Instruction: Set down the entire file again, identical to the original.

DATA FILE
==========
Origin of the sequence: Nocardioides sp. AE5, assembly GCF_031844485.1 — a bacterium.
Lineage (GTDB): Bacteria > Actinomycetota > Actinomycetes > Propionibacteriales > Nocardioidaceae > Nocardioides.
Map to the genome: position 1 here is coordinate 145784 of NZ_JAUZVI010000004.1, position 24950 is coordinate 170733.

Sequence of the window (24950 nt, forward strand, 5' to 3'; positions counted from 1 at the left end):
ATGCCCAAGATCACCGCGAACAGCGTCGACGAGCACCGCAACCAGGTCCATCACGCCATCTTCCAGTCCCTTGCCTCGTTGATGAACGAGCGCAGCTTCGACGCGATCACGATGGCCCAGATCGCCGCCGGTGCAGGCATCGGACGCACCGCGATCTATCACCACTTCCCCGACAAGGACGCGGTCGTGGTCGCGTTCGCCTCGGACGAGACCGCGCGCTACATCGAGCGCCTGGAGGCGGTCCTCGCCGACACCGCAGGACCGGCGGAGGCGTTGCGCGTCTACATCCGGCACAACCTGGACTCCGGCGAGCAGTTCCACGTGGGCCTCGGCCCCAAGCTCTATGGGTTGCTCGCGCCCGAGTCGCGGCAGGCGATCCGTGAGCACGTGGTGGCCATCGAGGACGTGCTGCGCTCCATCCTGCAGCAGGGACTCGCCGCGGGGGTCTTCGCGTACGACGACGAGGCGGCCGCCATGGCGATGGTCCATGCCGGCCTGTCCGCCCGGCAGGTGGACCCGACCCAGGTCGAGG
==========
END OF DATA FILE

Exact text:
Origin of the sequence: Nocardioides sp. AE5, assembly GCF_031844485.1 — a bacterium.
Lineage (GTDB): Bacteria > Actinomycetota > Actinomycetes > Propionibacteriales > Nocardioidaceae > Nocardioides.
Map to the genome: position 1 here is coordinate 145784 of NZ_JAUZVI010000004.1, position 24950 is coordinate 170733.

Sequence of the window (24950 nt, forward strand, 5' to 3'; positions counted from 1 at the left end):
ATGCCCAAGATCACCGCGAACAGCGTCGACGAGCACCGCAACCAGGTCCATCACGCCATCTTCCAGTCCCTTGCCTCGTTGATGAACGAGCGCAGCTTCGACGCGATCACGATGGCCCAGATCGCCGCCGGTGCAGGCATCGGACGCACCGCGATCTATCACCACTTCCCCGACAAGGACGCGGTCGTGGTCGCGTTCGCCTCGGACGAGACCGCGCGCTACATCGAGCGCCTGGAGGCGGTCCTCGCCGACACCGCAGGACCGGCGGAGGCGTTGCGCGTCTACATCCGGCACAACCTGGACTCCGGCGAGCAGTTCCACGTGGGCCTCGGCCCCAAGCTCTATGGGTTGCTCGCGCCCGAGTCGCGGCAGGCGATCCGTGAGCACGTGGTGGCCATCGAGGACGTGCTGCGCTCCATCCTGCAGCAGGGACTCGCCGCGGGGGTCTTCGCGTACGACGACGAGGCGGCCGCCATGGCGATGGTCCATGCCGGCCTGTCCGCCCGGCAGGTGGACCCGACCCAGGTCGAGG